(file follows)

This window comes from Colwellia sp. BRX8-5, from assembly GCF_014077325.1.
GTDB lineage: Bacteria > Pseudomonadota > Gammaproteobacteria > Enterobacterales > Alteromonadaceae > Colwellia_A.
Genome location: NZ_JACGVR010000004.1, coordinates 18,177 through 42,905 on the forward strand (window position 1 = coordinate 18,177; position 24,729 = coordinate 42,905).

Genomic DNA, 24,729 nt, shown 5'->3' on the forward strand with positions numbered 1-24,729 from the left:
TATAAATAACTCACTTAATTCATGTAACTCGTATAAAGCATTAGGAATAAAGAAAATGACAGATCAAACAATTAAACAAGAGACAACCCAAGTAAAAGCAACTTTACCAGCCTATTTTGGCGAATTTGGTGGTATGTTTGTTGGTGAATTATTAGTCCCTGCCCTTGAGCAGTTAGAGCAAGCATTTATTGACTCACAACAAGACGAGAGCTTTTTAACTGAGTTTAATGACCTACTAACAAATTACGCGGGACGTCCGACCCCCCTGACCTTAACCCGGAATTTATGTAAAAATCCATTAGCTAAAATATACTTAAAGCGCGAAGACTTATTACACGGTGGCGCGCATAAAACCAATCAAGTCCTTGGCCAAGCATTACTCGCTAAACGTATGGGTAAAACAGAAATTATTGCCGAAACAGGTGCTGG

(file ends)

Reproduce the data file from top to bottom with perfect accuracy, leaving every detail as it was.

This window comes from Colwellia sp. BRX8-5, from assembly GCF_014077325.1.
GTDB lineage: Bacteria > Pseudomonadota > Gammaproteobacteria > Enterobacterales > Alteromonadaceae > Colwellia_A.
Genome location: NZ_JACGVR010000004.1, coordinates 18,177 through 42,905 on the forward strand (window position 1 = coordinate 18,177; position 24,729 = coordinate 42,905).

Genomic DNA, 24,729 nt, shown 5'->3' on the forward strand with positions numbered 1-24,729 from the left:
TATAAATAACTCACTTAATTCATGTAACTCGTATAAAGCATTAGGAATAAAGAAAATGACAGATCAAACAATTAAACAAGAGACAACCCAAGTAAAAGCAACTTTACCAGCCTATTTTGGCGAATTTGGTGGTATGTTTGTTGGTGAATTATTAGTCCCTGCCCTTGAGCAGTTAGAGCAAGCATTTATTGACTCACAACAAGACGAGAGCTTTTTAACTGAGTTTAATGACCTACTAACAAATTACGCGGGACGTCCGACCCCCCTGACCTTAACCCGGAATTTATGTAAAAATCCATTAGCTAAAATATACTTAAAGCGCGAAGACTTATTACACGGTGGCGCGCATAAAACCAATCAAGTCCTTGGCCAAGCATTACTCGCTAAACGTATGGGTAAAACAGAAATTATTGCCGAAACAGGTGCTGG